In a Disaster, Peace of Mind Comes From the Neighbors
I was recently talking to a close friend of mine who happens to be a first responder (in a different part of the country) and I was explaining to him how much this storm had shaken me up, and he pointed out that it is common to feel vulnerable before and after a storm like this. And obviously, he could not have been more correct. Natural disasters chip away at the very core of what be build to make ourselves feel safe and in control of our lives. And when that is in jeopardy, I think it is impossible not to feel vulnerable.
Even though Ellie and I weathered the storm unscathed in Upper Manhattan, I felt incredibly exposed. When the winds intensified last Monday night, I began to wonder how bad it could possibly get. Earlier in the day I was still living in denial, telling myself that it was highly unlikely that the worst case scenario would play out…which may seem odd because I work in news and could not have been more educated on this particular topic. But working in news has also taught me how to detach myself from pending doom so that I can function as a producer, and not be completely overcome with emotion.
When I was laying in my bedroom with Ellie, the wind howling so loudly that it was hard to hear Ellie speak – I was not a news producer. I was a mom, determined to do everything possible to keep my child and I safe. I decided to inflate the air mattress and put it on the other side of my bed, furthest from the windows, and to tape up the windows to try to prevent shattering if they did blow in. I feel like I remember seeing a story about how that tape actually does nothing, but I figured it couldn’t hurt and if nothing else it would give me some peace of mind.
The wind was incredible. I could hear the elevator cab banging around in the elevator shaft on the other side of my bedroom wall, and the draft in the apartment was so strong that I really had a hard time opening my apartment door when I went to check and see if a window in the hallway was opened.
Despite how disconcerting all of this was, Ellie had no trouble falling asleep next to me, and I felt comforted by the open invitation my neighbors had given me to come sleep with them in their living room if I got too scared or if the windows did in fact blow in. As the storm intensified, Lower Manhattan lost power, my family in Connecticut lost power, subways flooded, the Path Station flooded, the FDR and West Side Highway flooded, NYU Langone Medical Center needed to be evacuated because generators failed, and I prayed it would end soon. At about 2am, the winds died down enough for me to feel it was okay to close my eyes, knowing that my apartment and my family were all fine – but worrying about what the rest of our area would look like when I woke up. Working in news for 10 years has also taught me that the true extent of a disaster can’t really be grasped for at least 12-24 hours.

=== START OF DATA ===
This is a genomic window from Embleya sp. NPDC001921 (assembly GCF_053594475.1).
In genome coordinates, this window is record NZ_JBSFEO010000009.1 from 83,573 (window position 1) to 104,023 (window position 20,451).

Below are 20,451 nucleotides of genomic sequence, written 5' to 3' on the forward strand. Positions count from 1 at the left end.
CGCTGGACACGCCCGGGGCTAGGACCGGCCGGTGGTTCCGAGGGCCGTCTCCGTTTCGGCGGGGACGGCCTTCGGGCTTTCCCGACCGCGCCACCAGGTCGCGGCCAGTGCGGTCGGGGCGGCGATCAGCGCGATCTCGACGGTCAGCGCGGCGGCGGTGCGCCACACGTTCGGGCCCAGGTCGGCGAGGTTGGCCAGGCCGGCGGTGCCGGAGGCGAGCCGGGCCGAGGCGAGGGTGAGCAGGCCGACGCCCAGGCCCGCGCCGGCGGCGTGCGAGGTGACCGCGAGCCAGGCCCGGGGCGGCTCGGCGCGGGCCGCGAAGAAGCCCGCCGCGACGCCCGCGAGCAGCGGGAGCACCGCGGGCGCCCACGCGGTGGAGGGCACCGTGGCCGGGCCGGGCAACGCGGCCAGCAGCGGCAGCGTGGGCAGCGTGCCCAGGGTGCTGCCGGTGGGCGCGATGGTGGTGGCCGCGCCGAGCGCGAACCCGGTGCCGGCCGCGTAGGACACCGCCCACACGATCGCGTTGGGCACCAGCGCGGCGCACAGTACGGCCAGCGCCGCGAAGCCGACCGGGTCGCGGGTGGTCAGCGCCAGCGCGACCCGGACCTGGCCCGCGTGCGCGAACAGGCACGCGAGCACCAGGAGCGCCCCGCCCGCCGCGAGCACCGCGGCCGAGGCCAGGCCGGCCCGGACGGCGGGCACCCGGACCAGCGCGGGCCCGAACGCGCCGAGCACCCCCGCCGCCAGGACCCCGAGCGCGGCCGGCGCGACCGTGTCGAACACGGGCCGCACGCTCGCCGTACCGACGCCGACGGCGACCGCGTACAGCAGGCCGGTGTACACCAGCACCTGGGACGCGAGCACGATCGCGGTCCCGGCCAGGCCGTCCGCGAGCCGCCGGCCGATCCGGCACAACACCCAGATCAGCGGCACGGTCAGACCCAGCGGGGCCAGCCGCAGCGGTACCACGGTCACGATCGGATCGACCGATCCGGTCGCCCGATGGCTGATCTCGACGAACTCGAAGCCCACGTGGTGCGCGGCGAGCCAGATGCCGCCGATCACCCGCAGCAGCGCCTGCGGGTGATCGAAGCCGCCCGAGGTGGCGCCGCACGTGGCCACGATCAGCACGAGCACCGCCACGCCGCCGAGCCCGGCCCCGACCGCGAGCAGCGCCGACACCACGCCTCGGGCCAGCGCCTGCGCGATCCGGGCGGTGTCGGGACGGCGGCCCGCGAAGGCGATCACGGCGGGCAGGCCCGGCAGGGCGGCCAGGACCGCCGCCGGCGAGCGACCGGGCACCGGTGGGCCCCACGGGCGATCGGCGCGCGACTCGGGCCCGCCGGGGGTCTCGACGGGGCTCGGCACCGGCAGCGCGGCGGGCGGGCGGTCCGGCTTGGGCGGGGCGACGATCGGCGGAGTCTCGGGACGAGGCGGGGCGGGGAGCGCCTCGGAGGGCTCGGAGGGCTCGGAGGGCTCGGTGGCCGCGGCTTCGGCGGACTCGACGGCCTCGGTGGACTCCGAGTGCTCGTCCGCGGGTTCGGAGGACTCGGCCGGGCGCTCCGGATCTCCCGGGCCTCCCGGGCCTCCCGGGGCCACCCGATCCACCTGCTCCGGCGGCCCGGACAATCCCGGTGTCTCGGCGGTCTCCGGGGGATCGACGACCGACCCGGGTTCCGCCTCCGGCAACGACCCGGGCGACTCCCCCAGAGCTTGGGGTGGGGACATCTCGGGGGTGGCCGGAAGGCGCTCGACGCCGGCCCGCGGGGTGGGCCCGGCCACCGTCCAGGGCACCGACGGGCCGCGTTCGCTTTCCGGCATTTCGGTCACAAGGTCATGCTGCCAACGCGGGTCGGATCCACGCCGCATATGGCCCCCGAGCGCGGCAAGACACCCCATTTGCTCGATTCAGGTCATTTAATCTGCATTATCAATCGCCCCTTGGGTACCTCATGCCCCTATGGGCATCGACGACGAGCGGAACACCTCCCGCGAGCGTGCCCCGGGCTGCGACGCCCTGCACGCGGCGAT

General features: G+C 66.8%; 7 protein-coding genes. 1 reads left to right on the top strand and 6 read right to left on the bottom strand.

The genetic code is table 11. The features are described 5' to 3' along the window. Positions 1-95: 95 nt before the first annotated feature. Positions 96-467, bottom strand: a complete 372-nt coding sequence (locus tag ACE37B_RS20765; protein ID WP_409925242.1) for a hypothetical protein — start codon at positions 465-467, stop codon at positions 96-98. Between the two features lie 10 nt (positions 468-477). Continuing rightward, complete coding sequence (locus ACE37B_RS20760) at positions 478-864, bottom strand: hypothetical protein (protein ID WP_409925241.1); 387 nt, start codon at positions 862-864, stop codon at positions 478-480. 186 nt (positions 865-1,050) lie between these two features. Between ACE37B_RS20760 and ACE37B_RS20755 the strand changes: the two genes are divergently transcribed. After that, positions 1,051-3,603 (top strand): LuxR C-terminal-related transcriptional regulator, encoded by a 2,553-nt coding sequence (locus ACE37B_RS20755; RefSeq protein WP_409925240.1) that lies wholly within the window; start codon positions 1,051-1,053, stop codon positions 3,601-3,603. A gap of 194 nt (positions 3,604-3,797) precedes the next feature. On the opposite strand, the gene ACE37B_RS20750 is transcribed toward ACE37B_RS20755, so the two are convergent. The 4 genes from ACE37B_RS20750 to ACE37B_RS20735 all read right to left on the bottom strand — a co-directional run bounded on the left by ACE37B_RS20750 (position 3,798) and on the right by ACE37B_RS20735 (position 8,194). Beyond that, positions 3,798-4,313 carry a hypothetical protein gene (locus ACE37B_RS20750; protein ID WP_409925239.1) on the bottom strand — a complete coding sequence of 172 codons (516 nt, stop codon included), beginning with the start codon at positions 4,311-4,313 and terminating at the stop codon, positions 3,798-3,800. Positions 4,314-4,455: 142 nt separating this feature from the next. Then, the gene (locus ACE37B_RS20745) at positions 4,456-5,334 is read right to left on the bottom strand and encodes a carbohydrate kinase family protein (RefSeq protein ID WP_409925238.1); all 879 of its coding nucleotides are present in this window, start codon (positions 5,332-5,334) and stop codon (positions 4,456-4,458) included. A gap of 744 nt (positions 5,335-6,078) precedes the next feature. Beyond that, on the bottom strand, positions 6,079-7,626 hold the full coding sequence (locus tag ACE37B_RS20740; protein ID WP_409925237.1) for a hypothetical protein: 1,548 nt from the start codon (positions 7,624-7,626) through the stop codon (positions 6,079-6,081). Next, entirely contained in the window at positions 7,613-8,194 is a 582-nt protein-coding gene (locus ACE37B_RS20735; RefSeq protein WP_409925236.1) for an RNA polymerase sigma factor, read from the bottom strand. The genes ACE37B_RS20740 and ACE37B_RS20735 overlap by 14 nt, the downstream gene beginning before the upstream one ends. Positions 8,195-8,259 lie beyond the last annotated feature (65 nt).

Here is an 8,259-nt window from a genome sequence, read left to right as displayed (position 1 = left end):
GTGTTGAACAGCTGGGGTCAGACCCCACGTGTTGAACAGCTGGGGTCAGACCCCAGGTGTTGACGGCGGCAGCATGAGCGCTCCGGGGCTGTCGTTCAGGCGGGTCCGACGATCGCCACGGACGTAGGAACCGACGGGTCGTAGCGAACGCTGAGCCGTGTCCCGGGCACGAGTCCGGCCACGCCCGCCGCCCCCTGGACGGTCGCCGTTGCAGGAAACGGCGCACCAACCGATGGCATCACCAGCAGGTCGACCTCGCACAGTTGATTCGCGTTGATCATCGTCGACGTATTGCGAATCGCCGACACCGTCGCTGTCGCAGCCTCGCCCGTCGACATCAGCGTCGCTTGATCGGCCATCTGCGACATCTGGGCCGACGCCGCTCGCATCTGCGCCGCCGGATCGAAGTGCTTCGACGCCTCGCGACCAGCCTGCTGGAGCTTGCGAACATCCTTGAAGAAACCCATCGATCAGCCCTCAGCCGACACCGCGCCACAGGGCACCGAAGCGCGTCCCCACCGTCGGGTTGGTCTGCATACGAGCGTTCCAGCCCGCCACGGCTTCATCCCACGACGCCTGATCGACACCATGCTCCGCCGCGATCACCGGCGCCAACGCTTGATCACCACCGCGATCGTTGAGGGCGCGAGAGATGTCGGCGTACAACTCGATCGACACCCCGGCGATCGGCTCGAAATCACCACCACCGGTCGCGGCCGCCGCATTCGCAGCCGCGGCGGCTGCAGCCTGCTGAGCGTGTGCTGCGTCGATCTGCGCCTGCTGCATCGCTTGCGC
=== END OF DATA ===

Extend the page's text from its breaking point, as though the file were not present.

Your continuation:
Ellie and I woke when the sun came up and as the day went on, I saw how truly unbelievable the devastation is. My friends posted pictures of trees through houses, water up to roofs, sides of houses sheered off…and the death toll reported on local news kept rising as the day went on, as helicopters flew over unrecognizable coastlines. And for a moment, the massive devastation was paralyzing.
But then something shifted…as people were able to wrap their minds around the incredible need that existed from others in their community – they assessed their own blessings and began to try to help those less fortunate. The messages on Facebook turned to open offers of homes that had electricity and heat, and then impromptu collections of necessities and runs to go bring them to the people that need them most popped up. Over a thousand runners took the energy they would have used in the canceled New York City Marathon, and used it to help some in hard-hit Staten Island begin to clean up. People that knew of a need posted information so that those looking to donate could fill it. And incredible acts of generosity and kindness began to rise above the terrible mess that Sandy left in her wake.
Unfortunately, the situation is still dire in a number of areas…and it will take months, if not years to rebuild and recover what was lost. Because of that, it will always be true that storms like Sandy expose a feeling of vulnerability – but they also reveal the tightly woven fabric of our community. And I thank god for that.